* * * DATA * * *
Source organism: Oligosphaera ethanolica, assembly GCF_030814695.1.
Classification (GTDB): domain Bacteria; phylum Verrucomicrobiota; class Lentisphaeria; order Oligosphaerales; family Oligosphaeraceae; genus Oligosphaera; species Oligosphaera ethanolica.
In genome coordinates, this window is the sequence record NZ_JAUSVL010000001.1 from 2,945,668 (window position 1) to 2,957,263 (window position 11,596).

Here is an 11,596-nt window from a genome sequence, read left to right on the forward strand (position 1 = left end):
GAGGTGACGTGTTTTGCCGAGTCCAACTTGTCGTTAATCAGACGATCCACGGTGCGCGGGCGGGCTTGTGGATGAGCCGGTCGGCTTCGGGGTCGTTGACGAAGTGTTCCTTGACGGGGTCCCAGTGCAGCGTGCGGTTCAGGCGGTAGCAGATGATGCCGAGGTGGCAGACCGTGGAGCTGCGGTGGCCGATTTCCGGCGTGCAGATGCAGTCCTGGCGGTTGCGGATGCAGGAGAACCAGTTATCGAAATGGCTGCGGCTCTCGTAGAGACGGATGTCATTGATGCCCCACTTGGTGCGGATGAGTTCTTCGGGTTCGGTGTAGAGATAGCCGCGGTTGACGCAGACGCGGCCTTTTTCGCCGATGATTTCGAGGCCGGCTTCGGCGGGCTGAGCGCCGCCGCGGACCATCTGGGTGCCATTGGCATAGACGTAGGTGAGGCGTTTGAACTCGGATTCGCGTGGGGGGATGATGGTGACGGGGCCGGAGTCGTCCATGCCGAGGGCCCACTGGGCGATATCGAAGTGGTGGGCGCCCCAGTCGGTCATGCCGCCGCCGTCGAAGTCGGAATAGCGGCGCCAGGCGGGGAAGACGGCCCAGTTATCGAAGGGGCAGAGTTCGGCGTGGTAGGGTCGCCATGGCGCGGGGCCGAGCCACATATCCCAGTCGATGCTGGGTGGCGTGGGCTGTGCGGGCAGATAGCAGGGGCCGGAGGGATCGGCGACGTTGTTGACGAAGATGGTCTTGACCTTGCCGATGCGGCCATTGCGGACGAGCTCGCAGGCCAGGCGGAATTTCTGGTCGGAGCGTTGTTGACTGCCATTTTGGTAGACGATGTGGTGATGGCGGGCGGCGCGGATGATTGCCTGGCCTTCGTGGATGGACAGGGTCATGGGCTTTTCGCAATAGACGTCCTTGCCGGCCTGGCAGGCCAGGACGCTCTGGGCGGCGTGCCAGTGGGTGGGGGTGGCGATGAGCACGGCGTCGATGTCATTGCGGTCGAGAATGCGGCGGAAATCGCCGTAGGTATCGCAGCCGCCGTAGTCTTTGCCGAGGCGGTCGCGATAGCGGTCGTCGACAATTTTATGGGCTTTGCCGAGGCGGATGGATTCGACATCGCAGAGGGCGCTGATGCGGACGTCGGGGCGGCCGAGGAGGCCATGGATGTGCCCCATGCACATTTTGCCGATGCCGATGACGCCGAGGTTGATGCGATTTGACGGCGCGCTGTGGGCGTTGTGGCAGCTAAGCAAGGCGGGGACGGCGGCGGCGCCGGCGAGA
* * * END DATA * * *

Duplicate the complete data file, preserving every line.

Source organism: Oligosphaera ethanolica, assembly GCF_030814695.1.
Classification (GTDB): domain Bacteria; phylum Verrucomicrobiota; class Lentisphaeria; order Oligosphaerales; family Oligosphaeraceae; genus Oligosphaera; species Oligosphaera ethanolica.
In genome coordinates, this window is the sequence record NZ_JAUSVL010000001.1 from 2,945,668 (window position 1) to 2,957,263 (window position 11,596).

Here is an 11,596-nt window from a genome sequence, read left to right on the forward strand (position 1 = left end):
GAGGTGACGTGTTTTGCCGAGTCCAACTTGTCGTTAATCAGACGATCCACGGTGCGCGGGCGGGCTTGTGGATGAGCCGGTCGGCTTCGGGGTCGTTGACGAAGTGTTCCTTGACGGGGTCCCAGTGCAGCGTGCGGTTCAGGCGGTAGCAGATGATGCCGAGGTGGCAGACCGTGGAGCTGCGGTGGCCGATTTCCGGCGTGCAGATGCAGTCCTGGCGGTTGCGGATGCAGGAGAACCAGTTATCGAAATGGCTGCGGCTCTCGTAGAGACGGATGTCATTGATGCCCCACTTGGTGCGGATGAGTTCTTCGGGTTCGGTGTAGAGATAGCCGCGGTTGACGCAGACGCGGCCTTTTTCGCCGATGATTTCGAGGCCGGCTTCGGCGGGCTGAGCGCCGCCGCGGACCATCTGGGTGCCATTGGCATAGACGTAGGTGAGGCGTTTGAACTCGGATTCGCGTGGGGGGATGATGGTGACGGGGCCGGAGTCGTCCATGCCGAGGGCCCACTGGGCGATATCGAAGTGGTGGGCGCCCCAGTCGGTCATGCCGCCGCCGTCGAAGTCGGAATAGCGGCGCCAGGCGGGGAAGACGGCCCAGTTATCGAAGGGGCAGAGTTCGGCGTGGTAGGGTCGCCATGGCGCGGGGCCGAGCCACATATCCCAGTCGATGCTGGGTGGCGTGGGCTGTGCGGGCAGATAGCAGGGGCCGGAGGGATCGGCGACGTTGTTGACGAAGATGGTCTTGACCTTGCCGATGCGGCCATTGCGGACGAGCTCGCAGGCCAGGCGGAATTTCTGGTCGGAGCGTTGTTGACTGCCATTTTGGTAGACGATGTGGTGATGGCGGGCGGCGCGGATGATTGCCTGGCCTTCGTGGATGGACAGGGTCATGGGCTTTTCGCAATAGACGTCCTTGCCGGCCTGGCAGGCCAGGACGCTCTGGGCGGCGTGCCAGTGGGTGGGGGTGGCGATGAGCACGGCGTCGATGTCATTGCGGTCGAGAATGCGGCGGAAATCGCCGTAGGTATCGCAGCCGCCGTAGTCTTTGCCGAGGCGGTCGCGATAGCGGTCGTCGACAATTTTATGGGCTTTGCCGAGGCGGATGGATTCGACATCGCAGAGGGCGCTGATGCGGACGTCGGGGCGGCCGAGGAGGCCATGGATGTGCCCCATGCACATTTTGCCGATGCCGATGACGCCGAGGTTGATGCGATTTGACGGCGCGCTGTGGGCGTTGTGGCAGCTAAGCAAGGCGGGGACGGCGGCGGCGCCGGCGAGA